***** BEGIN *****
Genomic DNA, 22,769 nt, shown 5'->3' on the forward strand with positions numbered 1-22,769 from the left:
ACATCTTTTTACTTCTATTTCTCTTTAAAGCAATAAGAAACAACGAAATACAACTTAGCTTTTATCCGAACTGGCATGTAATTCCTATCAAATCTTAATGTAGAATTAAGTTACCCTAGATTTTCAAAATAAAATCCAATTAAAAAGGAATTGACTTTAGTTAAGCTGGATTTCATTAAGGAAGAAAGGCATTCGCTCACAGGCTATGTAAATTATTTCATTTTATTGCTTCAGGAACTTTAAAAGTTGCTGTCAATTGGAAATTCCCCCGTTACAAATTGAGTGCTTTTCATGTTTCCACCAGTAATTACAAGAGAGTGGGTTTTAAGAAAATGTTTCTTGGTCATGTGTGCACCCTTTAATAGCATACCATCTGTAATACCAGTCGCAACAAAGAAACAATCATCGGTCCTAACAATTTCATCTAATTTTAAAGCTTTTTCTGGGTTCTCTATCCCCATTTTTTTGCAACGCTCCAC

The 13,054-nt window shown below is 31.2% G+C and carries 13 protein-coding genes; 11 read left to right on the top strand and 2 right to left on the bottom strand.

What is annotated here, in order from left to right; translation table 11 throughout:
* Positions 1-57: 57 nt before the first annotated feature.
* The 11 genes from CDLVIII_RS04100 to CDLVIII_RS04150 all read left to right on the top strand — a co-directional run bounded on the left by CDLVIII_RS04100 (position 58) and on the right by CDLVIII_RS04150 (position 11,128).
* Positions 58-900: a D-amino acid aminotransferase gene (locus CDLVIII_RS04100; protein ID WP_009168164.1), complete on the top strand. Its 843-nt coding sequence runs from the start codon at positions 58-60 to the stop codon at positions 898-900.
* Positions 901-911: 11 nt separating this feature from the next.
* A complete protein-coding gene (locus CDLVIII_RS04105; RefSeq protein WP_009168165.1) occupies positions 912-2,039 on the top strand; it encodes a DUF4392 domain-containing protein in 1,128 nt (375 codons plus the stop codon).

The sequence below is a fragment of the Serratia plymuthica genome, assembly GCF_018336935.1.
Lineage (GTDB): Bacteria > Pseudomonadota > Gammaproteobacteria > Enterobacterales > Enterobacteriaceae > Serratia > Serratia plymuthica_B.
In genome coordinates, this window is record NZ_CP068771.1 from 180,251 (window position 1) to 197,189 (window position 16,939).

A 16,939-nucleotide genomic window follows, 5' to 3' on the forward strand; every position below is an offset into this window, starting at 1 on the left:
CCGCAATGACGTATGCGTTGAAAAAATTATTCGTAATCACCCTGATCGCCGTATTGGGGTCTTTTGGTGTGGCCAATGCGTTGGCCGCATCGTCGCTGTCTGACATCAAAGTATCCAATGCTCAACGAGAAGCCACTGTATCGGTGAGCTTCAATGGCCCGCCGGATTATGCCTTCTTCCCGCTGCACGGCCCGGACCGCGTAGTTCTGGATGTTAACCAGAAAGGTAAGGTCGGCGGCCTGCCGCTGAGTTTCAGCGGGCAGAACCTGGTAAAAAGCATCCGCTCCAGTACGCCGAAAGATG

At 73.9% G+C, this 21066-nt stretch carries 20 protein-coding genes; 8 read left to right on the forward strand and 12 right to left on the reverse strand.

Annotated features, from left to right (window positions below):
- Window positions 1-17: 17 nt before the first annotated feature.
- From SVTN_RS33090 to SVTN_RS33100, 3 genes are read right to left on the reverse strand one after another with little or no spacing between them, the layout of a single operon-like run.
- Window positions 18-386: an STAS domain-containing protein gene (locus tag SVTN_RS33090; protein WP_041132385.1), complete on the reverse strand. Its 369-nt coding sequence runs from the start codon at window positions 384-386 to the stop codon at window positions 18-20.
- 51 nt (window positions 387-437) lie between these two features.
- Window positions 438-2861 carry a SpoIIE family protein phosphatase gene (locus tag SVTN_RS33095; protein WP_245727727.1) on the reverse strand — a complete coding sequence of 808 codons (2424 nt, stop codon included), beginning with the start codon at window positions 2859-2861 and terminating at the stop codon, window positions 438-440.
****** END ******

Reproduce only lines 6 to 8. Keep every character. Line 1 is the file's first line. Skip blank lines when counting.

* The 11 genes from CDLVIII_RS04100 to CDLVIII_RS04150 all read left to right on the top strand — a co-directional run bounded on the left by CDLVIII_RS04100 (position 58) and on the right by CDLVIII_RS04150 (position 11,128).
* Positions 58-900: a D-amino acid aminotransferase gene (locus CDLVIII_RS04100; protein ID WP_009168164.1), complete on the top strand. Its 843-nt coding sequence runs from the start codon at positions 58-60 to the stop codon at positions 898-900.
* Positions 901-911: 11 nt separating this feature from the next.